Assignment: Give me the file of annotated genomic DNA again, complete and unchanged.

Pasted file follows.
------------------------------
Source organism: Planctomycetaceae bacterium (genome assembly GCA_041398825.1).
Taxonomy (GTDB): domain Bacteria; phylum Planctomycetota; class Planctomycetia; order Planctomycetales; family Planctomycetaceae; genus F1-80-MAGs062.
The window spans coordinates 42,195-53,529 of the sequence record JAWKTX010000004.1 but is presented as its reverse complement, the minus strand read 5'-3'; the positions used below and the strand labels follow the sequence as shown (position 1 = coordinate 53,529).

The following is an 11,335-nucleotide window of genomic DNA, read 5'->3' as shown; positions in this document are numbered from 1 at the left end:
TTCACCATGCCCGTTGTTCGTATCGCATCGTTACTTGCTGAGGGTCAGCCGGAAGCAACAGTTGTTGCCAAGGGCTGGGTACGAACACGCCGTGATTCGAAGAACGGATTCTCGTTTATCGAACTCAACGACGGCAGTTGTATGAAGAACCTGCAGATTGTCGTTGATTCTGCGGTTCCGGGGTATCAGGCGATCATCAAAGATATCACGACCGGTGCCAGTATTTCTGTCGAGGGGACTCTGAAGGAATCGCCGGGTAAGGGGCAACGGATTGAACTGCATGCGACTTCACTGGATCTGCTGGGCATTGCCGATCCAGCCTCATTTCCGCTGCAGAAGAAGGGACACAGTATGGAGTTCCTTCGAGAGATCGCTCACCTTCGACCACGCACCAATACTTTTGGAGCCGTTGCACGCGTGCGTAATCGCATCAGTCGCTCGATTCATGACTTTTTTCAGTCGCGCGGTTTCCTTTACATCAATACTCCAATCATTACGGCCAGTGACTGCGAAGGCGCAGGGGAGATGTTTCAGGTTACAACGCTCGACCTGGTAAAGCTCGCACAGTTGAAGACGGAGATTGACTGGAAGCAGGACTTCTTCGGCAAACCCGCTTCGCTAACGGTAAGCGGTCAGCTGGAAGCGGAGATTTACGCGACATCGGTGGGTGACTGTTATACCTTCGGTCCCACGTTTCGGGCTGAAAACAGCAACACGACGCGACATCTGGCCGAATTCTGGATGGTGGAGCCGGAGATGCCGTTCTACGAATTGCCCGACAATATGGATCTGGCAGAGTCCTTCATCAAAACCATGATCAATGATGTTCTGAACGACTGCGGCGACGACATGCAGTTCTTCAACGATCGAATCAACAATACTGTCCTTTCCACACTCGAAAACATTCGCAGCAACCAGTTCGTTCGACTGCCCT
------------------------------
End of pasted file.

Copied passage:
Source organism: Planctomycetaceae bacterium (genome assembly GCA_041398825.1).
Taxonomy (GTDB): domain Bacteria; phylum Planctomycetota; class Planctomycetia; order Planctomycetales; family Planctomycetaceae; genus F1-80-MAGs062.
The window spans coordinates 42,195-53,529 of the sequence record JAWKTX010000004.1 but is presented as its reverse complement, the minus strand read 5'-3'; the positions used below and the strand labels follow the sequence as shown (position 1 = coordinate 53,529).

The following is an 11,335-nucleotide window of genomic DNA, read 5'->3' as shown; positions in this document are numbered from 1 at the left end:
TTCACCATGCCCGTTGTTCGTATCGCATCGTTACTTGCTGAGGGTCAGCCGGAAGCAACAGTTGTTGCCAAGGGCTGGGTACGAACACGCCGTGATTCGAAGAACGGATTCTCGTTTATCGAACTCAACGACGGCAGTTGTATGAAGAACCTGCAGATTGTCGTTGATTCTGCGGTTCCGGGGTATCAGGCGATCATCAAAGATATCACGACCGGTGCCAGTATTTCTGTCGAGGGGACTCTGAAGGAATCGCCGGGTAAGGGGCAACGGATTGAACTGCATGCGACTTCACTGGATCTGCTGGGCATTGCCGATCCAGCCTCATTTCCGCTGCAGAAGAAGGGACACAGTATGGAGTTCCTTCGAGAGATCGCTCACCTTCGACCACGCACCAATACTTTTGGAGCCGTTGCACGCGTGCGTAATCGCATCAGTCGCTCGATTCATGACTTTTTTCAGTCGCGCGGTTTCCTTTACATCAATACTCCAATCATTACGGCCAGTGACTGCGAAGGCGCAGGGGAGATGTTTCAGGTTACAACGCTCGACCTGGTAAAGCTCGCACAGTTGAAGACGGAGATTGACTGGAAGCAGGACTTCTTCGGCAAACCCGCTTCGCTAACGGTAAGCGGTCAGCTGGAAGCGGAGATTTACGCGACATCGGTGGGTGACTGTTATACCTTCGGTCCCACGTTTCGGGCTGAAAACAGCAACACGACGCGACATCTGGCCGAATTCTGGATGGTGGAGCCGGAGATGCCGTTCTACGAATTGCCCGACAATATGGATCTGGCAGAGTCCTTCATCAAAACCATGATCAATGATGTTCTGAACGACTGCGGCGACGACATGCAGTTCTTCAACGATCGAATCAACAATACTGTCCTTTCCACACTCGAAAACATTCGCAGCAACCAGTTCGTTCGACTGCCCT